Boris Johnson has told Tory MPs “we’ll get through this” as he prepared to receive the long-awaited Sue Gray report into lockdown-breaking parties in Whitehall and fight for his political life.
Johnson’s allies have begun circling the wagons on a crucial day at Westminster, with one minister warning rebel Tory MPs that if they topple the prime minister they could force an unwanted early general election.
Gray, a senior civil servant charged with investigating the “partygate scandal” in Downing Street and other government departments, has completed her report.
But by early Wednesday morning she had yet to hand it over to Johnson. “We haven’t had it,” a Number 10 official said. Unless the prime minister sees the report soon, publication could slip into Thursday, adding to the febrile atmosphere in the House of Commons.
Johnson had been preparing to make a statement to MPs on the report after prime minister’s question time at noon on Wednesday, but that timetable appears to be slipping.
Westminster is awash with speculation that Gray has seen pictures of parties held during England’s Covid lockdown as well as WhatsApp messages. The Metropolitan Police announced on Tuesday it was launching its own inquiry.
One official offered an alternative view that the Gray report would be “quite thin” and would not name names of those responsible for organising the parties, leaving Johnson to draw his own conclusions.
Nevertheless, Johnson’s allies have told MPs that the prime minister will act decisively after receiving the Gray report to shake up a “drinking culture” at the heart of government and overhaul his team. A shake-up of Johnson’s Number 10 operation and the government party management operation — the whips’ office — is expected.
Johnson told MPs on Tuesday night he believed he would survive with his job intact. “He said we’ll get through this.” The MP added: “He genuinely believes he’ll get out of this.”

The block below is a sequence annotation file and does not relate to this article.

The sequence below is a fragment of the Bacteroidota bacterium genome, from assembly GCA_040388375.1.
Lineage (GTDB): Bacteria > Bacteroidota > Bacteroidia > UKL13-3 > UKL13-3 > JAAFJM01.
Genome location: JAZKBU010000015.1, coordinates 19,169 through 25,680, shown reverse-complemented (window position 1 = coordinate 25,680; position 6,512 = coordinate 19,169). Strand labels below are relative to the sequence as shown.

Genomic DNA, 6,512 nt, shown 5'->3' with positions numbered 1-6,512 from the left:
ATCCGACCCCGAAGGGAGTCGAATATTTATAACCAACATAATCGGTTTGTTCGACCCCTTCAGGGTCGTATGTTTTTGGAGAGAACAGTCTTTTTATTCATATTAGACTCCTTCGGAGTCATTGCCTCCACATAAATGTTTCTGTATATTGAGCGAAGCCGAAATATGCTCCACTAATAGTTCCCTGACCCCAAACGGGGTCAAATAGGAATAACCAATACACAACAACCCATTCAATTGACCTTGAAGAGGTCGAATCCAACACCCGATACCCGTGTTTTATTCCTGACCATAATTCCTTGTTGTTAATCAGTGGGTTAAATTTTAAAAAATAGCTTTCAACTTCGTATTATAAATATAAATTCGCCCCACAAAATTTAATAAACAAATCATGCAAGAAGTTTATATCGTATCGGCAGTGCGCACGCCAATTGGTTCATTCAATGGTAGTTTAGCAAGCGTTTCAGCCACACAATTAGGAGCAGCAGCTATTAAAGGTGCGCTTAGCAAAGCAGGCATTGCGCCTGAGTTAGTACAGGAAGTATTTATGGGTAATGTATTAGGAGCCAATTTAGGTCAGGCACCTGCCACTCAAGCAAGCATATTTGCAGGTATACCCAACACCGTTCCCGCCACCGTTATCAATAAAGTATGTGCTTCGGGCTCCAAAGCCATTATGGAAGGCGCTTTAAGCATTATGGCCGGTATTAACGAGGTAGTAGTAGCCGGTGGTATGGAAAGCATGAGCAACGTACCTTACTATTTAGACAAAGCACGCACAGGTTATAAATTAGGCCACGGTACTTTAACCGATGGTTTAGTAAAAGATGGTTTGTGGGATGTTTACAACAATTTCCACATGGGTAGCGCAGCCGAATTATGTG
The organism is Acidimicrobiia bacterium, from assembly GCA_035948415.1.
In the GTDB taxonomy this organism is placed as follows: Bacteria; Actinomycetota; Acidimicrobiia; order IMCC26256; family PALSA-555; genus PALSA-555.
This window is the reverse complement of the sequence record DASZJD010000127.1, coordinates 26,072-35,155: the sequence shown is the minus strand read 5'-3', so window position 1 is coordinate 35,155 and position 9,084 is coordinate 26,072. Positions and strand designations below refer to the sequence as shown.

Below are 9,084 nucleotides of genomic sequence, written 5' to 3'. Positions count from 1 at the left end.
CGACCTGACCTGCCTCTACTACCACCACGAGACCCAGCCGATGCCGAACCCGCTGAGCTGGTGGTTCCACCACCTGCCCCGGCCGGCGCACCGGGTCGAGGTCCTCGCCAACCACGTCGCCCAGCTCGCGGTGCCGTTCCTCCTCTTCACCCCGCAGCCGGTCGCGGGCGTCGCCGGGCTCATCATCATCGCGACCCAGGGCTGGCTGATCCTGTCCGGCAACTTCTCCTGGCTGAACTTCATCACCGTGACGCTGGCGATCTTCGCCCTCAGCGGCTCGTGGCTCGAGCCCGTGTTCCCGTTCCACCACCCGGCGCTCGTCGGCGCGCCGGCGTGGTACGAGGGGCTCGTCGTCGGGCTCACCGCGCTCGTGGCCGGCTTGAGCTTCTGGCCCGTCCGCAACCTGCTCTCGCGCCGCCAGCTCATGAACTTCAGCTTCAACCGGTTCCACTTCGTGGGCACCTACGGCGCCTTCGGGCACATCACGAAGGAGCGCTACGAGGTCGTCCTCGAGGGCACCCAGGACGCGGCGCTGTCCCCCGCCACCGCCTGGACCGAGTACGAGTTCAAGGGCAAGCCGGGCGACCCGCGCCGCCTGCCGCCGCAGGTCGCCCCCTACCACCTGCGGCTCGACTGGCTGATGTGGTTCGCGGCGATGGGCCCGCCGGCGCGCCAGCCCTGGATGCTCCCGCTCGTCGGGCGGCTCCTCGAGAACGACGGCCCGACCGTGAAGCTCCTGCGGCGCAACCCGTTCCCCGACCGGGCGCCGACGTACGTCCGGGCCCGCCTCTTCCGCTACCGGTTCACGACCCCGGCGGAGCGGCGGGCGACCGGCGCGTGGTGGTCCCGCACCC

However some rebels are expected to use the report to push for a vote of no confidence in the prime minister. A total of 54 Tory MPs must submit letters to Sir Graham Brady, chair of the backbench 1922 Committee, in order to trigger a vote.
One wavering Tory MP met Johnson on Tuesday. “We spoke for 20 minutes and he did show contrition for what had happened, but I’m waiting for the report”, they said.
Liz Truss, foreign secretary, told BBC Radio 4’s Today programme on Wednesday: “I suspect we won’t have much longer to wait for the Sue Gray report where we can have a fuller view of what exactly happened.”
Truss, a potential leadership contender, added: “I believe the prime minister should continue in office. I think he’s doing a great job. He’s apologised, he’s admitted that mistakes were made.”
With his premiership on a knife edge, Johnson’s allies have deployed a number of arguments to try to keep the rebels at bay. Jacob Rees-Mogg claimed if they ditched Johnson, an election would follow.
“It is my view that we have moved, for better or worse, to essentially a presidential system and that therefore the mandate is personal rather than entirely party,” he told BBC’s Newsnight. “Any prime minister would be very well advised to seek a fresh mandate.’
Rees-Mogg’s contention is not supported by recent precedent; previous prime ministers who acquired power halfway through a parliament — including Theresa May, Gordon Brown and John Major — have not immediately called an election.
Other supporters of Johnson have tried to play down the significance of the party allegations, suggesting the prime minister should be allowed to focus on more important issues such as the Ukraine crisis.
Conor Burns, Northern Ireland minister, said Johnson had not been aware his wife and staff had organised a surprise birthday party for him during the lockdown in June 2020. “It was not a premeditated, organised party,” he told C4 News. “He was, in a sense, ambushed with a cake.”
Those briefed on Gray’s inquiry said the report would take the form of her conclusions, running to many pages, but it would not include a significant amount of evidence from her interviews, such as photos or messages.
One official said Gray would produce a precis and not a longer report that requires redactions — fearful that a longer report would bring accusations of a whitewash.
“Everything that we give to the prime minister will be published,” a government insider said. “He won’t get a full dossier of every single WhatsApp or witness statement.”